The Golden Dot: Last Poems, 1997–2000 (Lithic Press, 2022) is a white-hot summation and extended last word of a poet who was most alone in the company of others and frequently his own worst advocate. The Shelley-infused lyricist, familiar to us from more than a dozen books across forty years, is still in evidence, but there is a newfound clarity and urgency to the work, which is like meeting a long-lost friend after decades apart. It was my pleasure to interview longtime Corso compatriots and editors Raymond Foye and George Scrivani, who have accomplished the heroic task of transforming the fluid manuscript Corso left into the poignant collection we have here. Like many folks from New York City’s poetry community, I knew Corso had a final great book in him, but I doubted the unrepentant hellraiser would ever pull it off.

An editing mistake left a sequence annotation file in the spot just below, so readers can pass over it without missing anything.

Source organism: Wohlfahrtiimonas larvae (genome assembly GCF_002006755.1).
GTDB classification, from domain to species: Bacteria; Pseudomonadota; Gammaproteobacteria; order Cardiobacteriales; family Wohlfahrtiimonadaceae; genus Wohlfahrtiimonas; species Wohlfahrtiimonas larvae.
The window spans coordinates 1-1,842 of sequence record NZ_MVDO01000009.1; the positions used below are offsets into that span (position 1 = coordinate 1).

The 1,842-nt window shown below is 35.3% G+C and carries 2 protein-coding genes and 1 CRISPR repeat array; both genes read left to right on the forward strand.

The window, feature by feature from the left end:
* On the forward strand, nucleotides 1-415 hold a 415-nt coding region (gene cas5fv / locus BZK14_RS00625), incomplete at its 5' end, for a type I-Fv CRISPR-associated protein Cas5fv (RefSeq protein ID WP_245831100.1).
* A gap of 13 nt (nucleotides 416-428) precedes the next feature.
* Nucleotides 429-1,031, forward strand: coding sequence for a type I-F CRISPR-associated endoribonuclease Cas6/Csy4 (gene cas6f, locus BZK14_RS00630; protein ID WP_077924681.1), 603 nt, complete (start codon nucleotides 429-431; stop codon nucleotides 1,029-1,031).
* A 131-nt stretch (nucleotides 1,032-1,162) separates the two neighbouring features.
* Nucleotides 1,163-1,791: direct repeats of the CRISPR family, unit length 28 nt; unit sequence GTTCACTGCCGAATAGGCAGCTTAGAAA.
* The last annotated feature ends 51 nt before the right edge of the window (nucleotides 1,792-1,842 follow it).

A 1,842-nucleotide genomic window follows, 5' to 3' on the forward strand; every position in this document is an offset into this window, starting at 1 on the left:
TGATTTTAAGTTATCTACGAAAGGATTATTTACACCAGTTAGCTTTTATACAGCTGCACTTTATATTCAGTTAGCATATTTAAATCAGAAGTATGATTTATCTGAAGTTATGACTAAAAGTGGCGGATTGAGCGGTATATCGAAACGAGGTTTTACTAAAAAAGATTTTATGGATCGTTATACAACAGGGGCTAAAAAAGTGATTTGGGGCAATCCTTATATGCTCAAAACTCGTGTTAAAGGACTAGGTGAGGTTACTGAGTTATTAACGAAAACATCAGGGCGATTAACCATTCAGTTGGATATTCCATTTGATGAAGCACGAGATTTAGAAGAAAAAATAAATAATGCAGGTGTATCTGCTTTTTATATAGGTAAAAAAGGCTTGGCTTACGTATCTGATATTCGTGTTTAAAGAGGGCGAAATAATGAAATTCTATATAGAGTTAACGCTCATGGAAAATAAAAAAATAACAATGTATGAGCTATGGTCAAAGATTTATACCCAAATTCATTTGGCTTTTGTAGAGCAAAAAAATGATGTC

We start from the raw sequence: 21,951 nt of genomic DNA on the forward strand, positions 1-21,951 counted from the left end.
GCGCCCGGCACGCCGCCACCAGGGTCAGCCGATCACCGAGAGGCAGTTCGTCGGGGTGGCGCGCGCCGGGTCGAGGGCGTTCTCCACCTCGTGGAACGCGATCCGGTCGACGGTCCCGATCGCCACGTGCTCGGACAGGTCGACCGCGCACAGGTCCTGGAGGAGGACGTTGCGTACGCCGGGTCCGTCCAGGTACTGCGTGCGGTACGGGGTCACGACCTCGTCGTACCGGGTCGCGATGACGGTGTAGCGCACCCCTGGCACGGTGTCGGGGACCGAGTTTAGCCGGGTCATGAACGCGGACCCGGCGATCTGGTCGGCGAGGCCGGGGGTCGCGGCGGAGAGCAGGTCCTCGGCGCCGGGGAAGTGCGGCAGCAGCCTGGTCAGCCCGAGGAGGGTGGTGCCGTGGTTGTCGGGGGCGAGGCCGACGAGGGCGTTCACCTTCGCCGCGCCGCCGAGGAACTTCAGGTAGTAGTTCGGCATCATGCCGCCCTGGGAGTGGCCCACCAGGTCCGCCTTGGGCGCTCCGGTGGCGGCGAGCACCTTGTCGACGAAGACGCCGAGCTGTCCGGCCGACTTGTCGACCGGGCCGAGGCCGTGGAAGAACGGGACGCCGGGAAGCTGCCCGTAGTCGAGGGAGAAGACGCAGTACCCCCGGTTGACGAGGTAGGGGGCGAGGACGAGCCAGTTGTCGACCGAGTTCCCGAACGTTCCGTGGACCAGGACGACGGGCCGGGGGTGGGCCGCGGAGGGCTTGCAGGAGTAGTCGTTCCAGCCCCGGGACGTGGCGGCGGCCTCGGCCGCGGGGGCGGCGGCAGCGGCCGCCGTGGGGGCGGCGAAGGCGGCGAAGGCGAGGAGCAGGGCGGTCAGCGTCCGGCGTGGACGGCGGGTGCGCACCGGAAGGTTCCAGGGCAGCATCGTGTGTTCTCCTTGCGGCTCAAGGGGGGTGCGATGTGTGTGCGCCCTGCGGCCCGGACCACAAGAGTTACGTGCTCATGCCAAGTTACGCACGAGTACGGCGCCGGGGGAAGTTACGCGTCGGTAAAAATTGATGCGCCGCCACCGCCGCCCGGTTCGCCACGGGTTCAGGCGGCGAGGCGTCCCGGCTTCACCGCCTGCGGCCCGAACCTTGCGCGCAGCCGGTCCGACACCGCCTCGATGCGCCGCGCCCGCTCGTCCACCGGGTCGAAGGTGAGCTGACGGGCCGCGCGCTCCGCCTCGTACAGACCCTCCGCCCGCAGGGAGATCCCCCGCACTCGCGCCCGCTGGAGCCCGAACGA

Note: The youngest foundational Beat is having a revival. After a folio of new poems appeared a few months ago in The Brooklyn Rail, the full collection from which they were excerpted has arrived, and it couldn’t be more of a surprise — and a delight.